“Part diplomacy, part trade show, part circus.”
That’s how I recently heard the UN Climate Change Conference taking place right now in Glasgow, Scotland described.
The conference has been billed as many things by world leaders and those following debates around climate change (for a quick refresher on all things COP26, check out our COP26: What you need to know article).
From our planet’s “last, best chance” to avoid catastrophic effects of climate to being “one minute to midnight” from those effects, the urgency for actions appears to have been impressed upon those attending the conference—at least, in their speeches and prepared remarks.
But, what does success for the Paris Agreement and its pledge to limit global warming to well below 2° Celsius—and the resulting global of effort of “net zero” emissions by 2050 to achieve this—look like at COP26? Hopefully, a whole lot more diplomacy and a lot less circus…
For me, I’m watching for three key actions to take place for COP26 to be a success:
Commitments to ending coal-fired generation of electricity
A global agreement on the use of carbon offsets and carbon market standards
Concrete action on funding decarbonization and mitigation around the world
Let's get into it.
COP26 must be the death of coal
Prior to the start of the conference, COP26 President Alok Sharma stated the following: “Glasgow must be the COP that consigns coal to history.”
He’s right. It simply must happen.
In an age where urgent decarbonization is need, the generation of electricity from coal-fired power plants is simply unacceptable.
Coal is responsible for 30% of global emissions and significantly impacts air quality—leading to eight million premature deaths around the world every year.
World leaders need not look any further than Ontario for a model on how to achieve a coal phase-out. Ontario successfully phased out the use of coal to generate electricity by relying largely on nuclear power. Ontario operates an electricity grid that is more than 90% comprised of non-emitting sources with nuclear providing the lion’s share of that generation at 60%.
If we’re going to get serious about consigning the use of coal to the history books at COP26, nuclear must be part of the solution—and there’s a model to follow here in Ontario.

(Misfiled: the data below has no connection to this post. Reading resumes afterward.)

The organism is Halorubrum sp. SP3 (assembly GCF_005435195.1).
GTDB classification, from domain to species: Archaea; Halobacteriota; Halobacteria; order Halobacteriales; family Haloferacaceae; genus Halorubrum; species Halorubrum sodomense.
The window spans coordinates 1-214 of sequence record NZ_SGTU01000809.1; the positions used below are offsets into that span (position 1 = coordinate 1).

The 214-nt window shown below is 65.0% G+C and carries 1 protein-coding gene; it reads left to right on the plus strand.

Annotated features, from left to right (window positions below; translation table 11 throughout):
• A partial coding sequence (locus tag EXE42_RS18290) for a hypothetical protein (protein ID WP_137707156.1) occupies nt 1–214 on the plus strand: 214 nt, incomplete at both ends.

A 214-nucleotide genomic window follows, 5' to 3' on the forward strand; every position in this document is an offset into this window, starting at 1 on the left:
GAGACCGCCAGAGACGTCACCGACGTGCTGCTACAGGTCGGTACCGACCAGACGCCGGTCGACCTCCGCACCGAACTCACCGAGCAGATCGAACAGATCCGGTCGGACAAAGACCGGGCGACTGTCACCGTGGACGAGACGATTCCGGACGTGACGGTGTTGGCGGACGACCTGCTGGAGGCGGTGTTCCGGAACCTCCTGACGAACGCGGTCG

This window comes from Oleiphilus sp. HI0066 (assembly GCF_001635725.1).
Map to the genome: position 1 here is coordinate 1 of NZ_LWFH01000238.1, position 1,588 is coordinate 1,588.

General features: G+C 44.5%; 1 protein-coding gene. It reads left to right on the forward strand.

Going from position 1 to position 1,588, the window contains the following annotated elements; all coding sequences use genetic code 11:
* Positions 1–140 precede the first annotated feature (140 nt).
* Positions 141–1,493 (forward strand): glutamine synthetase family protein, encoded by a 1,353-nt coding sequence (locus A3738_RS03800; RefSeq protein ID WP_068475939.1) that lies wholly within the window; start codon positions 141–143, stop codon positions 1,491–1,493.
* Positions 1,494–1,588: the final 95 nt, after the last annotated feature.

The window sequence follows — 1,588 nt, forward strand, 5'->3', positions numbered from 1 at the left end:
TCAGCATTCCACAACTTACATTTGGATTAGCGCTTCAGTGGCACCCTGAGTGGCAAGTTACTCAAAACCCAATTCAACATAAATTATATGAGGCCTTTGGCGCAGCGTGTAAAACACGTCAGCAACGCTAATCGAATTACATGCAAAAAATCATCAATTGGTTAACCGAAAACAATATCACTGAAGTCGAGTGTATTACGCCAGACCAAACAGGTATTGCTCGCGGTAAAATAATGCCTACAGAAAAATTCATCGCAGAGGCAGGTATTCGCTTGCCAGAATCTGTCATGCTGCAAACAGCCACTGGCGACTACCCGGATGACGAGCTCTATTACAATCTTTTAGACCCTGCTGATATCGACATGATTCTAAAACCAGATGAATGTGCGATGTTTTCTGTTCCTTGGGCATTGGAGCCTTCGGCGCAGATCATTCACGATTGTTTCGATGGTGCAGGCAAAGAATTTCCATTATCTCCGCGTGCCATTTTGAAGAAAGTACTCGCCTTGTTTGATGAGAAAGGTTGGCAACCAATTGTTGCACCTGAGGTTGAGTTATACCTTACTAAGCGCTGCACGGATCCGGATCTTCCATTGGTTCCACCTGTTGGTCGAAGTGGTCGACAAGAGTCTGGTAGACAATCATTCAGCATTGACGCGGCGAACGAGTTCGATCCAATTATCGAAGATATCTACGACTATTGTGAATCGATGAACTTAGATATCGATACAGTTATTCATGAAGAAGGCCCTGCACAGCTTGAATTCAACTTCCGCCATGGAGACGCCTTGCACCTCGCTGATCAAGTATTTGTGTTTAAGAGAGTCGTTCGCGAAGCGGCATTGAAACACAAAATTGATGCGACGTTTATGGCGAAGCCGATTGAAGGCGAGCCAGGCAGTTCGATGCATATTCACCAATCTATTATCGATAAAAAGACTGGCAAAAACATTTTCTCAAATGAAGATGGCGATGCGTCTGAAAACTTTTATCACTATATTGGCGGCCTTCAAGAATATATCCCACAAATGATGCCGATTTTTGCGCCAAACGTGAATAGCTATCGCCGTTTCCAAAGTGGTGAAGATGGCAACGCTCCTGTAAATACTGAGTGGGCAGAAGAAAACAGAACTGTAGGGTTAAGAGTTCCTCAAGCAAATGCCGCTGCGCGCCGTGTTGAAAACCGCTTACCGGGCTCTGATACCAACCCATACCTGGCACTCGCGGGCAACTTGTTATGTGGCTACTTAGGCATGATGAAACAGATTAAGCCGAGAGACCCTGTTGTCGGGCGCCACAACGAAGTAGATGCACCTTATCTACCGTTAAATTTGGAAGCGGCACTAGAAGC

Global agreement on carbon markets
Article 6 of the Paris Agreement lays out a framework for the use of “carbon markets” by countries that have signed on to the agreement (we’ll soon have an explainer post for carbon offsets and carbon markets, so stay tuned).
Interest in the use of carbon offsets and carbon markets has grown significantly on an annual basis as countries and businesses seek ways to demonstrate progress on environmental action. Carbon offsets, or “credits” as they’re often referred to, at a basic level are one ton of carbon dioxide (or an equivalent, e.g., methane) that has been avoided or sequestered due to investment in action that otherwise would not have taken place. These “credits” are then purchased on marketplaces and then used to count toward pledges for carbon neutrality.
The problem: these markets, to date, have been prone to lacking oversight, double counting, low-quality projects, uncertainty and more.
For carbon markets to fully realize their potential, COP26 must establish stringent and binding rules for the use of carbon offsets and carbon markets around the world.
Funding decarbonization and mitigation around the world
Many of the countries that are set to face the worst effects of climate change are not significant contributors to current levels of emissions.
In recognition of this reality, 12 years ago wealthier nations (those most responsible for climate change) pledged to fund $100 billion worth of action to support decarbonization and clean energy transitions as well as climate mitigation actions in less wealthy nations on annual basis.
In the years since that pledge, not once has it been met. If we’re to tackle a problem with a global scope (like climate change!), then we need to be global in our efforts.
Recent announcements at COP26, liked pledges from the United States and the United Kingdom to fund $8.5 billion to support South Africa’s clean energy transition, are positive steps. But we’re a long way away from the level of support needed to support those who are set to face the worst effects of climate change.
Taken together, significant action on these three fronts would make for a successful COP26 in principle. Apologies in advance for the analogy—I've got the World Series on my mind—but much like baseball, while a good swing is important, so is your follow through.
Chad Richards is the Director of the Net Zero Partnerships program.